Linguistics Professor honoured in India
Aditi Lahiri, Professor of Linguistics at Oxford, has been honoured with a prestigious award for her ‘significant contribution’ in the field of Philology, Linguistics, and Literature.
Professor Lahiri is the first Chair of the newly formed Faculty of Linguistics, Philology and Phonetics at Oxford, which was launched on 1 August 2008.
She went to Calcutta on May 4 to receive the Professor Sukumar Sen Memorial Gold Medal from the Governor of West Bengal, at the Annual General Meeting of the Asiatic Society. She is the 15th recipient of the award, the first from Oxford, and the first woman to receive the medal, which is named after Professor Sukumar Sen, the former Khaira Professor of Linguistics, and a famous Philologist.
Previous winners of the medal include internationally renowned philologists and linguists Sir Harold Bailey, Professor of Sanskrit, Cambridge University and Professor Manfred Mayrhofer, Professor of Indo-Germanic Philology, Vienna.
Professor Lahiri said: ‘I am delighted to be receiving this medal. The award is a testament to the leading role that Oxford has historically played in the study of Indo-European linguistics and Comparative Philology. The new faculty continues this tradition while also extending its reach to the cutting edge of interdisciplinary linguistics research at the intersections of cognitive science and experimental psychology.’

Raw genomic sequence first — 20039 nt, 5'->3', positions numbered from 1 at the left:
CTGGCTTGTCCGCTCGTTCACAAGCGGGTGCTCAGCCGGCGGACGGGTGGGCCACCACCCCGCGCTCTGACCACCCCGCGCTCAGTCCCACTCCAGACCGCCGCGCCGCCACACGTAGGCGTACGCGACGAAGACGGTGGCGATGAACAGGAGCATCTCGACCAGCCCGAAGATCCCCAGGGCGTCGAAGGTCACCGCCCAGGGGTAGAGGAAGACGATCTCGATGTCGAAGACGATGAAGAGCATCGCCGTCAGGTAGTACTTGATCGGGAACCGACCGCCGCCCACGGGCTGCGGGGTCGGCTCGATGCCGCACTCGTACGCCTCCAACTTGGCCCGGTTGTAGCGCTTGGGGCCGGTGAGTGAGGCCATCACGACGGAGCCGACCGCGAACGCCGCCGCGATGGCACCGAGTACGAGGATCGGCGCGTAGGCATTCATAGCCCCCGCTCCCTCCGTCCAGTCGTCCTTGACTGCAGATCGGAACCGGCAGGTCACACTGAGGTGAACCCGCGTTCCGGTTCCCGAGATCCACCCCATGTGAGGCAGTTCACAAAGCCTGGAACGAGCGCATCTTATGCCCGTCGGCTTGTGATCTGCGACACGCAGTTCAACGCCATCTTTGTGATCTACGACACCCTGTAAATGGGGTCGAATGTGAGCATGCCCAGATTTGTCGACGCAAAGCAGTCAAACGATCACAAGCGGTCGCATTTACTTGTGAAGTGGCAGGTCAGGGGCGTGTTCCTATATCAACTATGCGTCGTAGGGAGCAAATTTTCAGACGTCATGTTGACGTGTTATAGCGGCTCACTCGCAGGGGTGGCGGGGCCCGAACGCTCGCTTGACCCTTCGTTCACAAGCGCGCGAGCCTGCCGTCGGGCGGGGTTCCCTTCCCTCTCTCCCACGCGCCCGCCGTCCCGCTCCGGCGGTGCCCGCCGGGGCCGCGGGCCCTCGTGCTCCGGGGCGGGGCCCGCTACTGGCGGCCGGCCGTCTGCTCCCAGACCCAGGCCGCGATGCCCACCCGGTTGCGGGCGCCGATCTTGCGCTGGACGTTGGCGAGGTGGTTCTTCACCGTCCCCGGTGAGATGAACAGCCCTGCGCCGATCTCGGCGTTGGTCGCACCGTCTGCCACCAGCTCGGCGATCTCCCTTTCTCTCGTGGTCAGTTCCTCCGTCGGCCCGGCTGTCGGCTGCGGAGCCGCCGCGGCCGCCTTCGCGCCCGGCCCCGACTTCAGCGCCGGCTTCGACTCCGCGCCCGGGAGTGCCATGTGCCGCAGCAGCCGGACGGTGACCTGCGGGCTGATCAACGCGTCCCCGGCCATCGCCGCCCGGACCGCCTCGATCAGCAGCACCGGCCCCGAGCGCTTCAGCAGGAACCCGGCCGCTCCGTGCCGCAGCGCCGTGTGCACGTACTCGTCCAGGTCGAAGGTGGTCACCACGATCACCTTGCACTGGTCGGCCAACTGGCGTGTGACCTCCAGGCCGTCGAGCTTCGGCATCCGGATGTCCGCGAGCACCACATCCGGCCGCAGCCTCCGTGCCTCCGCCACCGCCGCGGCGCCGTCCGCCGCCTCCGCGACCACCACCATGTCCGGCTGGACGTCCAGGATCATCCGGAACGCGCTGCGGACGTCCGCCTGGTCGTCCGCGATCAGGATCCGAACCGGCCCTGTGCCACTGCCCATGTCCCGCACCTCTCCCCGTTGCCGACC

The Asiatic Society was founded in Calcutta (Kolkata) in 1784 by Sir William Jones, a British judge in India and a student of Oriental languages and literature. Some of his papers are currently housed in the Bodleian. It is of special significance to linguists as the birthplace of historical linguistics and philology, following Sir William’s famous lecture in 1786 entitled The Third Anniversary Discourse, on the Hindus.
This speech showed that certain languages spoken from India to Europe were related by virtue of having a common ancestor, just as Italian and French had evolved from Latin, and English, German, and Scandinavian languages from an older Germanic tongue. This laid the foundations for the modern study of Comparative Philology and Indo-European languages, and led eventually to the founding of the modern field of linguistics.
Head of Humanities at Oxford, Professor Sally Shuttleworth, said: ‘Professor Lahiri is a very distinguished scholar and I am delighted that her work is being honoured in this way. Oxford scholars have helped to frame the development of the discipline of linguistics over the past two centuries so it is particularly fitting that this award should be conferred at the point when the new Faculty of Linguistics, Philology and Phonetics has been formed.’